It’s a story about being good to your guests. Jesus, way cool as he was, was illustrating the correct party-throwing procedures. The guy might have been a self-righteous pain-in-the-arse cultist, but he knew about catering.

Please note also the quantities involved in the wedding.

We’ve got these six (let’s say) 25-gallon jars. That would make how many bottles of wine? Well, 75 cl. to a bottle, 56.8 cl. to a pint, 8 pints to a gallon, so that makes 454.4 cl. to a gallon; so 150 gallons (from the six stone jars) equals 68,160 cl. of wine, divided by 75 cl. per bottle, equals 908.8 – round off to 900 – 900! – bottles of wine! Let’s say that, like today, there are around 100 guests at the reception. That comes to nine – nine! – bottles of wine per guest. Talk about binge drinking! And – the punchline of the story – by producing this excellent vintage in such copious quantities, Jesus “revealed his glory.”

DD, re the burning bush bit. Isn’t that the work of the Almighty? As I recall it was part of His campaign to impart an insight or two to Elijah. Credit where credit is due etc.
The Feral Abacus

Moses, Feral Abacus. Credit where credit is due, etc.

 The Devil Drink answers your curiosities, satisfies your disagreements, and lays down the law on drinkers’ etiquette. Your questions for the next, irregular, edition may be asked in comments below or anonymously to The sage advice of columns past can be found here.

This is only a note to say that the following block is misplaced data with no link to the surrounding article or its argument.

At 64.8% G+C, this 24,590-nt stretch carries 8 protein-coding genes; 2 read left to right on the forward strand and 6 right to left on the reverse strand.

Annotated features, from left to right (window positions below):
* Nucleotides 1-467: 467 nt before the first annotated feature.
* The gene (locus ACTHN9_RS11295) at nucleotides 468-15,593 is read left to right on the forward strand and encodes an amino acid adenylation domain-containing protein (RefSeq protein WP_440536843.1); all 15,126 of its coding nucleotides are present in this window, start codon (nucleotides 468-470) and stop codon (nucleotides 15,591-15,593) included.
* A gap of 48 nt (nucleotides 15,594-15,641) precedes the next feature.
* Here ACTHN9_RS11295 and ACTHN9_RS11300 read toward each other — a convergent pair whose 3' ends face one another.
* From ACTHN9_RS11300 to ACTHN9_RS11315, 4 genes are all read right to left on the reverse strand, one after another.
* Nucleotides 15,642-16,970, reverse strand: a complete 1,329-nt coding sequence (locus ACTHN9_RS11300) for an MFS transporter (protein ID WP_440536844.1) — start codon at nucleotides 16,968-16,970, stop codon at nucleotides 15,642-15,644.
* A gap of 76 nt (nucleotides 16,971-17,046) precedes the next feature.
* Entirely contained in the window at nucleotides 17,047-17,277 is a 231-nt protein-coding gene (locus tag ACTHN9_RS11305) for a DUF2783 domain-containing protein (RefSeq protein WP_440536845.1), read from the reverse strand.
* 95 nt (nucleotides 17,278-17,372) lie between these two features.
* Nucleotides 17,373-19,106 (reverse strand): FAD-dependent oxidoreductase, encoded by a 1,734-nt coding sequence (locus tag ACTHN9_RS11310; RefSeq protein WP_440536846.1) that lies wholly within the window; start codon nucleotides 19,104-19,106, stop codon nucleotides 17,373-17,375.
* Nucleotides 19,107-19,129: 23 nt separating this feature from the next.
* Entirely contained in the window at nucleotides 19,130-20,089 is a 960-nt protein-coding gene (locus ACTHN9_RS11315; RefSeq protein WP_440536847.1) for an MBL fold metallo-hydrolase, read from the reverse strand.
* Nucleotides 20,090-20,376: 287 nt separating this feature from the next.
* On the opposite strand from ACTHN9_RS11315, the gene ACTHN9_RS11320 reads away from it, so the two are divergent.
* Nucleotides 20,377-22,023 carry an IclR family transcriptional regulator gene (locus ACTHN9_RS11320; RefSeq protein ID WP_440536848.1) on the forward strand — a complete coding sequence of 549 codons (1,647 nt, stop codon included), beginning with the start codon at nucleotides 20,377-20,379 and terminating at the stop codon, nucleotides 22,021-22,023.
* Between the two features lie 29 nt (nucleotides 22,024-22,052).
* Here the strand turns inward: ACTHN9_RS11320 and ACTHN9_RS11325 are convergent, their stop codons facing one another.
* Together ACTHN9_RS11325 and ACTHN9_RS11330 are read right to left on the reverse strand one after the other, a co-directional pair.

Dame Mint Pattie’s Canberra Wineries A2Z – Collector Wines

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Okay, so this is another winery that really shouldn’t be on the list, but…

Our Man and I first came across Collector Wines at the Cafe in the House* annual goat BBQ. It went down very smoothly and we wanted to try it again just to make sure it wasn’t the siren song of roast goat that lured us to the second glass.

A quick phone call to winemaker Alex McKay confirmed Collector doesn’t have a cellar door.

“I’m concentrating on getting the wines right first,” he said (or something like that – can’t read my notes). In any case, you’ve gotta like someone who’s more focused on what ends up in your glass than worrying about all the extras. It’s a decision that carries through to the bottleshop floor – Collector produces only two wines, a reserve shiraz and the Marked Tree Red, which both King James and Captain Hooke** give props (…the Ali G eps do come in handy at times).